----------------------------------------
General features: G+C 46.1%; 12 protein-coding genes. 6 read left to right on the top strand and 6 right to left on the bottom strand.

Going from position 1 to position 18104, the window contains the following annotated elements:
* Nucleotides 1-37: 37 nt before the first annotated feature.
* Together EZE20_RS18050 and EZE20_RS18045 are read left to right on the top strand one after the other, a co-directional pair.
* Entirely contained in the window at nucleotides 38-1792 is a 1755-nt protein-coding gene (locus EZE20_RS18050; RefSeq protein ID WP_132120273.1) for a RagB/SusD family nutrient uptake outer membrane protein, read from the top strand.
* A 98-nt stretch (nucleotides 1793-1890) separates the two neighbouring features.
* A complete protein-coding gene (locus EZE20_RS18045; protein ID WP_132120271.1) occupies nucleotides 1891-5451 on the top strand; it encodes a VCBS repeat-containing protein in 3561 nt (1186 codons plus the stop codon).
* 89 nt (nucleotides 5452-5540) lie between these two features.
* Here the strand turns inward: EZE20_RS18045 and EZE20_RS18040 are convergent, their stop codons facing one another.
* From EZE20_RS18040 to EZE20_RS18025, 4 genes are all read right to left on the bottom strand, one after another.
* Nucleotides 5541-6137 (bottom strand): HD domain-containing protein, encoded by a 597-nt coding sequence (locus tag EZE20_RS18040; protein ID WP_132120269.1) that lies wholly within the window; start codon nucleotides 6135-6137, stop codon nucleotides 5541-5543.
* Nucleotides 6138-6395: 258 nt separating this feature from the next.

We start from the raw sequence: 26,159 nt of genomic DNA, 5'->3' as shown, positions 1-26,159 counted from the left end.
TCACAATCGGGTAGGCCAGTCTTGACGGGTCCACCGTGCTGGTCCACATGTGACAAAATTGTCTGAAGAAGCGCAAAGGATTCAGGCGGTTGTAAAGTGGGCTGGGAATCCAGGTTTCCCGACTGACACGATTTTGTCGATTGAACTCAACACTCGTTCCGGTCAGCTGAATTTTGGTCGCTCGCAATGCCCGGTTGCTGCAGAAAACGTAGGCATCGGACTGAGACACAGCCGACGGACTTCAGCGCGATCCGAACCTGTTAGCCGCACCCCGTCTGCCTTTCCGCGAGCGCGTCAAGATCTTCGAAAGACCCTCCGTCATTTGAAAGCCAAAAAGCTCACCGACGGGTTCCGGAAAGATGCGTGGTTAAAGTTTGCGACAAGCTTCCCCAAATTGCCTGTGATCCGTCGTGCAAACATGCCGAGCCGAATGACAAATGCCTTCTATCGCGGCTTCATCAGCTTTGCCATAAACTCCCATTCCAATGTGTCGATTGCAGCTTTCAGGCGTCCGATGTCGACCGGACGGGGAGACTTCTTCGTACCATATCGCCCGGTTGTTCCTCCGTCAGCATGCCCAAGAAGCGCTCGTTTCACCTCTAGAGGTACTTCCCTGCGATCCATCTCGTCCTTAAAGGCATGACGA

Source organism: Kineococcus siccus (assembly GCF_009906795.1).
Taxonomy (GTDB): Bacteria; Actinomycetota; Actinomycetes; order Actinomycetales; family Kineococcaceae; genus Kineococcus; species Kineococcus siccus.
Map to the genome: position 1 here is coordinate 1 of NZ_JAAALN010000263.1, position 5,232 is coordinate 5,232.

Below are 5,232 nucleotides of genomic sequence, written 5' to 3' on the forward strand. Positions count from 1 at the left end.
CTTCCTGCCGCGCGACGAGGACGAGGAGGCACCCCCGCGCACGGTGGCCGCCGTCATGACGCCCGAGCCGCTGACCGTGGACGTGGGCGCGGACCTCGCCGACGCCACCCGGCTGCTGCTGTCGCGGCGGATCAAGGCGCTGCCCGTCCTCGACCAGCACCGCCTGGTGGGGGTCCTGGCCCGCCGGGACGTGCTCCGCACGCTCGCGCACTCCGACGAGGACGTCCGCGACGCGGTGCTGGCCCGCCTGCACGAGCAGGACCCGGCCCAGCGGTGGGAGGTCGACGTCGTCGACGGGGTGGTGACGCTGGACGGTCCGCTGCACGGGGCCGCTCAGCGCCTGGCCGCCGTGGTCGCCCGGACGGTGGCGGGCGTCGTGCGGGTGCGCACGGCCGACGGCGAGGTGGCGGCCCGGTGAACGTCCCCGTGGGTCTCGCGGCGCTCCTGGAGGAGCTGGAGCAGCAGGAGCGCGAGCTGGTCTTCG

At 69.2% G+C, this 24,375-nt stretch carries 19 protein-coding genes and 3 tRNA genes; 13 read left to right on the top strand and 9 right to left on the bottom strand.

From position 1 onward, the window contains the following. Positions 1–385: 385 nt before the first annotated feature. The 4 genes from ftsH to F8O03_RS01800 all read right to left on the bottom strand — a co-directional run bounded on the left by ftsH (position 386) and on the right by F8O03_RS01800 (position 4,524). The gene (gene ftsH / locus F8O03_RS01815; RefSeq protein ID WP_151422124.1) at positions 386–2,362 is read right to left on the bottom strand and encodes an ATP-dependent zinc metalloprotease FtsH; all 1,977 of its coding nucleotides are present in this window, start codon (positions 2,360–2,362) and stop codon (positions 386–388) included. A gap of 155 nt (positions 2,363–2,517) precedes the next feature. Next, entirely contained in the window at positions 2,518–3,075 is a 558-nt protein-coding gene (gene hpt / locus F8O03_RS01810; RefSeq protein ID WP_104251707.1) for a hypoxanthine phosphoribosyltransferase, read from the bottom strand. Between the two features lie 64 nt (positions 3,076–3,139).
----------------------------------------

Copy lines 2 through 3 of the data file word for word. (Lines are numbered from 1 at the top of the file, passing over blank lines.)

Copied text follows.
Going from position 1 to position 18104, the window contains the following annotated elements:
* Nucleotides 1-37: 37 nt before the first annotated feature.